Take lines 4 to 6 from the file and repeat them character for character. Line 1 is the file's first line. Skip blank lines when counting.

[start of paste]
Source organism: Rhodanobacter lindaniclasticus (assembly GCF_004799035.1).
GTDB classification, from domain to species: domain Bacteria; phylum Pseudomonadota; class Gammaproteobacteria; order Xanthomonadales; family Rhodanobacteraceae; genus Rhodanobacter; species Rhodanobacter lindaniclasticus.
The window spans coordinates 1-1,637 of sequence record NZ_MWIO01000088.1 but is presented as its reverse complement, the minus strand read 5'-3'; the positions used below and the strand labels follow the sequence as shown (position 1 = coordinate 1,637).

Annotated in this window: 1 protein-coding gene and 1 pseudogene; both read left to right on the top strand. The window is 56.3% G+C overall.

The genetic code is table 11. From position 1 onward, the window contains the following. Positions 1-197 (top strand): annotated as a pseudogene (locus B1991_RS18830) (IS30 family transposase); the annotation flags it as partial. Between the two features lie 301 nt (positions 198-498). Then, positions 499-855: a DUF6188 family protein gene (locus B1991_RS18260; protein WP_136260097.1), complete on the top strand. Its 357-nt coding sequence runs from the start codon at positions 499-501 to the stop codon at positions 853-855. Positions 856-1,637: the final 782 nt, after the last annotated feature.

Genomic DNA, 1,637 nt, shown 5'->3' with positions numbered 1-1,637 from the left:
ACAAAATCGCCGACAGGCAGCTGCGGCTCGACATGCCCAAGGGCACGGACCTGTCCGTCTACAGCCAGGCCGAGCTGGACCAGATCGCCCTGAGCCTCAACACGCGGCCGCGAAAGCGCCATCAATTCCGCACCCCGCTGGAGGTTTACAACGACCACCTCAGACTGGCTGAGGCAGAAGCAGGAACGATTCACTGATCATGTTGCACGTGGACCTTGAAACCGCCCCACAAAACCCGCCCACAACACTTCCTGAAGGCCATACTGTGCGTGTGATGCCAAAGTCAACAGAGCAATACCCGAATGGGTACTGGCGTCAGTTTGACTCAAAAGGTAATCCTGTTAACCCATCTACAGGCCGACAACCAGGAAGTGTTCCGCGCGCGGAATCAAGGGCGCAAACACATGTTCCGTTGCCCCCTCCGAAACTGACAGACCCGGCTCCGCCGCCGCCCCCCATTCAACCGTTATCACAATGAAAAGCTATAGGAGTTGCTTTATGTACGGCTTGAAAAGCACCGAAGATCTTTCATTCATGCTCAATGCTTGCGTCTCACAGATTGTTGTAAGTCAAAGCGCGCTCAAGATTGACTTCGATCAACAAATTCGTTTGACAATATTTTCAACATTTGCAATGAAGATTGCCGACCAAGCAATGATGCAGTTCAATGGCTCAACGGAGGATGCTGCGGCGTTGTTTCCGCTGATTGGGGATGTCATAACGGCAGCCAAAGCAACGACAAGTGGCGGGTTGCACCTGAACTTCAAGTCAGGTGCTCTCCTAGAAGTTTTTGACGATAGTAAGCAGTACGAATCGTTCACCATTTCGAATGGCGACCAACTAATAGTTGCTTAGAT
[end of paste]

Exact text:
Annotated in this window: 1 protein-coding gene and 1 pseudogene; both read left to right on the top strand. The window is 56.3% G+C overall.

The genetic code is table 11. From position 1 onward, the window contains the following. Positions 1-197 (top strand): annotated as a pseudogene (locus B1991_RS18830) (IS30 family transposase); the annotation flags it as partial. Between the two features lie 301 nt (positions 198-498). Then, positions 499-855: a DUF6188 family protein gene (locus B1991_RS18260; protein WP_136260097.1), complete on the top strand. Its 357-nt coding sequence runs from the start codon at positions 499-501 to the stop codon at positions 853-855. Positions 856-1,637: the final 782 nt, after the last annotated feature.

Genomic DNA, 1,637 nt, shown 5'->3' with positions numbered 1-1,637 from the left: